A General Plan update deserves thoughtful consideration by the County Council as noted by the concerns expressed at the November 3rd Monthly Meeting. We can all agree that it is not in the best interests of our County, our community, or this inclusive and deliberate process to submit this Plan to the Council for consideration when its members have concerns about the available bandwidth and attention needed to adequately vet the policies and objectives contained therein. It is far more important to us to get this General Plan right than it is to deliver it right now.

Given the importance of the policy considerations contained within a General Plan update, the limited bandwidth of the County Council to consider this legislation while balancing other critical and time sensitive duties, and acknowledgement that zoning recommendations in the General Plan should be held to the same standards as other zoning matters, we have decided to extend the Plan’s development until after newly elected Councilmembers have qualified and taken office as outlined in Howard County Code § 16.211. This decision will also allow us to use the coming months to incorporate the substantial community feedback received into the Plan, engage the public in additional in-person dialogue as COVID cases continue to decline after the holiday season and beyond, and refine draft policies to ensure they reflect our community’s interests.

As always, thank you for your continued partnership.

All my Best,

Calvin Ball Howard County Executive

Cc:

  • Opel Jones, County Council Vice Chair
  • Deb Jung, County Councilmember
  • Christiana Mercer Rigby, County Councilmember
  • David Yungmann, County Councilmember have
  • Michelle Harrod, Council Administrator

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You can see the PDF version of the letter here: 20211117 Letter to Council re HoCo By Design FINAL[23937]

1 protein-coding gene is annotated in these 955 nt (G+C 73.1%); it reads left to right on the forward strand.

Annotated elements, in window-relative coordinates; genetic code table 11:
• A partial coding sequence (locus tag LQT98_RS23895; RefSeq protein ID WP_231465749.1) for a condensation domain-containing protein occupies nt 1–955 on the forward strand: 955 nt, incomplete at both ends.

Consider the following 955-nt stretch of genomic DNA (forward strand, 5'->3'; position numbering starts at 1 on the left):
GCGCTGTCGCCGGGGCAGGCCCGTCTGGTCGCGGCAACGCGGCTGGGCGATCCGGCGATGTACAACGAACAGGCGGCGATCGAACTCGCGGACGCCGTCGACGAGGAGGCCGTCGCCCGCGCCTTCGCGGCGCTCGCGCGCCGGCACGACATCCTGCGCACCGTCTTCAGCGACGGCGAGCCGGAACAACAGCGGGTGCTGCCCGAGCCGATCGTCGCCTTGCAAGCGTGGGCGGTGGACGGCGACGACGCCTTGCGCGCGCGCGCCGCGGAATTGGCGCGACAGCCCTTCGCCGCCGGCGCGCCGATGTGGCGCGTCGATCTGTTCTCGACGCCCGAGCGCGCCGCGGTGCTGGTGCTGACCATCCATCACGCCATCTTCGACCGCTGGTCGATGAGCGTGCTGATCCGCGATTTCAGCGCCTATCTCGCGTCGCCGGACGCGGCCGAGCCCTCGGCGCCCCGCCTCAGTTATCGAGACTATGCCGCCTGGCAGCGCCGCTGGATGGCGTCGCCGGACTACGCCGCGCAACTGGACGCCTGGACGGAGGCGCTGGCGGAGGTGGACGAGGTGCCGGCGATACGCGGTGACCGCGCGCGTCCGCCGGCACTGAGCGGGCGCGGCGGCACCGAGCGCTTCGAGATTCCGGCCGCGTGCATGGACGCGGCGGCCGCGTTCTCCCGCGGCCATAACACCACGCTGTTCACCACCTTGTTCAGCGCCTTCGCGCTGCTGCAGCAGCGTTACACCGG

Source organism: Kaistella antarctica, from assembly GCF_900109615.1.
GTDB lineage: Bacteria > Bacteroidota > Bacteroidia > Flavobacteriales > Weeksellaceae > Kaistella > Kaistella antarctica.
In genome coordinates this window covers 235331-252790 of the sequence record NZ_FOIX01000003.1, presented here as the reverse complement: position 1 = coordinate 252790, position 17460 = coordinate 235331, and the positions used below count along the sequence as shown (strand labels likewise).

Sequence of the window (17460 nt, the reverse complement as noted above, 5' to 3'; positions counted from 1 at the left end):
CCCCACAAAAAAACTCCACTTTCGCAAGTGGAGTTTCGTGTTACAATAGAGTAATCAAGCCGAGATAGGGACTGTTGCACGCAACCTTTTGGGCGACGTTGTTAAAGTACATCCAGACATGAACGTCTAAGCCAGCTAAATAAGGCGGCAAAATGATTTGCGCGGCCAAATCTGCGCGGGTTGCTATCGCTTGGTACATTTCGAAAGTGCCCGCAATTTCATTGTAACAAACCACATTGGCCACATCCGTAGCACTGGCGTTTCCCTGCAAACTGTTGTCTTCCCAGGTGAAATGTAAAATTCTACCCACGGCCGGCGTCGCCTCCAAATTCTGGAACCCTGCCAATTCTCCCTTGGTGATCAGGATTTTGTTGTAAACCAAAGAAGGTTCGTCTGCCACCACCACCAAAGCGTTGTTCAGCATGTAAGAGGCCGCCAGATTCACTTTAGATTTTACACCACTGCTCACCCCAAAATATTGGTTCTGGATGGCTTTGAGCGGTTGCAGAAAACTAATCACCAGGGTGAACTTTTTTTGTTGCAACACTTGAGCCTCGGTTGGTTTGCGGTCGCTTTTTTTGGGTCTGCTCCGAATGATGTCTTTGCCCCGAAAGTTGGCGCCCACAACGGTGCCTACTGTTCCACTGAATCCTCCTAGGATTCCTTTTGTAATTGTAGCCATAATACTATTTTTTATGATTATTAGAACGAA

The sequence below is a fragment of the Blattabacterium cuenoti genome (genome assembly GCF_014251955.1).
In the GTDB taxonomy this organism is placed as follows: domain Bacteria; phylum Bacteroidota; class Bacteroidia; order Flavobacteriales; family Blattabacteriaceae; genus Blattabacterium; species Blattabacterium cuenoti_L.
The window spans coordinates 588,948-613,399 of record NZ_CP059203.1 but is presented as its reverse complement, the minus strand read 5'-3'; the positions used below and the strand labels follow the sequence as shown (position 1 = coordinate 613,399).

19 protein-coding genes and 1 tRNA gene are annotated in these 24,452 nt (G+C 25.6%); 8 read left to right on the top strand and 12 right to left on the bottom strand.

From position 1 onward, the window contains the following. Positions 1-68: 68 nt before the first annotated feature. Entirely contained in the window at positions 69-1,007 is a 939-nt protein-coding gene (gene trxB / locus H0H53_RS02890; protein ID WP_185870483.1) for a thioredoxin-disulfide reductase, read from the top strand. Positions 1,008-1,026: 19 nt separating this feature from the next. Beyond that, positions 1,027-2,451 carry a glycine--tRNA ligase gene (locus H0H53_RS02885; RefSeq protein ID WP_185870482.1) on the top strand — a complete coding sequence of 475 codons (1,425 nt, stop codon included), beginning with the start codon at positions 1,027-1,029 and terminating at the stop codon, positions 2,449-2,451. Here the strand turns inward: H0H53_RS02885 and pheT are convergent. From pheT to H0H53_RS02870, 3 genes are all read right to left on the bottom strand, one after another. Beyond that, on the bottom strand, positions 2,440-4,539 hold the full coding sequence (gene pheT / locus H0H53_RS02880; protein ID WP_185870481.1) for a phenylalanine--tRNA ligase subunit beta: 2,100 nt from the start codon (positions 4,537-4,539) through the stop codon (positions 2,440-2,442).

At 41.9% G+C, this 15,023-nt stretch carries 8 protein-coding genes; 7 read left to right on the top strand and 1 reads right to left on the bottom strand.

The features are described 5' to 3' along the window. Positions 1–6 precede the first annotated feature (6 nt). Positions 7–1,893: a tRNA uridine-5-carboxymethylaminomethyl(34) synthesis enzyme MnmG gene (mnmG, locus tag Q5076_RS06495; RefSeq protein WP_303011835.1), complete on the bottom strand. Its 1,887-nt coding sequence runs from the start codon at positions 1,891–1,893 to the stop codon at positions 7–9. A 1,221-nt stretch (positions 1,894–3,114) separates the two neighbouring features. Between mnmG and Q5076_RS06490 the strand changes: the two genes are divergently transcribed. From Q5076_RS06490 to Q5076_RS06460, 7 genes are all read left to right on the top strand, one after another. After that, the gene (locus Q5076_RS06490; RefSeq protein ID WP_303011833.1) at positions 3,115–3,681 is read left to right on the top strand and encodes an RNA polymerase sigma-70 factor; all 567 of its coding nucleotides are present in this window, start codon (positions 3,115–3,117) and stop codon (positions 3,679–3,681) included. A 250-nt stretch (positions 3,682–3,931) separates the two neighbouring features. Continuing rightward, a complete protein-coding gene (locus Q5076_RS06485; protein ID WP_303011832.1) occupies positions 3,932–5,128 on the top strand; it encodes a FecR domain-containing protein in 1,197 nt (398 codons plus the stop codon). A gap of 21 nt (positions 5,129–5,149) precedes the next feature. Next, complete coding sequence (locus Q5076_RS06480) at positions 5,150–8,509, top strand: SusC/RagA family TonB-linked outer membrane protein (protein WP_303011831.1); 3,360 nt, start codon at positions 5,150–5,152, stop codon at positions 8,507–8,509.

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For those curious about “Howard County Code § 16.211″:

Sec. 16.211. – Councilmanic election years.

In any year in which members of the County Council are elected, the incumbent Councilmembers, shall not take final action on any zoning application after the date of the primary election as set by law and until the newly elected County Councilmembers have qualified and taken office. The enactment of this section shall not in any way prevent the Zoning Board or the County Council from acting on zoning matters which are considered, in the discretion of the Council or the Board, to be emergency matters that could be injurious to the County or any of its citizens.

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You can learn more about the General Plan update on the HoCo By Design website: https://www.hocobydesign.com/

Note: I did not see this update on the website noted above but I am betting this action will cause a GREAT deal of discussion in the near future. Also, I have not yet seen anything on social media about this extension of the Plan’s development from the County Executive or Councilmembers. I will keep an eye out for future updates.

Scott E

2 COMMENTS

  1. It is pretty obvious that the County Executive is trying to avoid a contentious approval process for the pro-growth revised General Plan. Handpicked/CE supported candidates are primarying Councilmembers Walsh and Jung who are the only voices for smart/slower growth and adequate public facility requirements. A rubber stamp Council is obviously the goal.

  2. There is a boatload of both old and new ideas being folded into the HoCo By Design process which is causing the effort to bog down, at least that’s how it appears from the outside looking in. I find common ground with Jim in recognizing there are influential parties with development agendas paying close attention to this policy-makers delight–after all, their livelihoods will feel the effects for years to come after the new plan is completed. While all stakeholders should have their voices heard as this new plan becomes official, growth for the sake of growth is *not* serving our collective interest. Personally, I’m a fan of investment in the community where it is building our resilience to the effects of oncoming climate change; that includes re-investing in the villages and gradually transforming them so they don’t become outdated nor fall further into decay. For those who must live life in the past, consider moving to old town EC, or head west out to Hagerstown or Cumberland–but for the vast majority of Howard Countians, pressures for development are not going away and need to be intelligently channeled.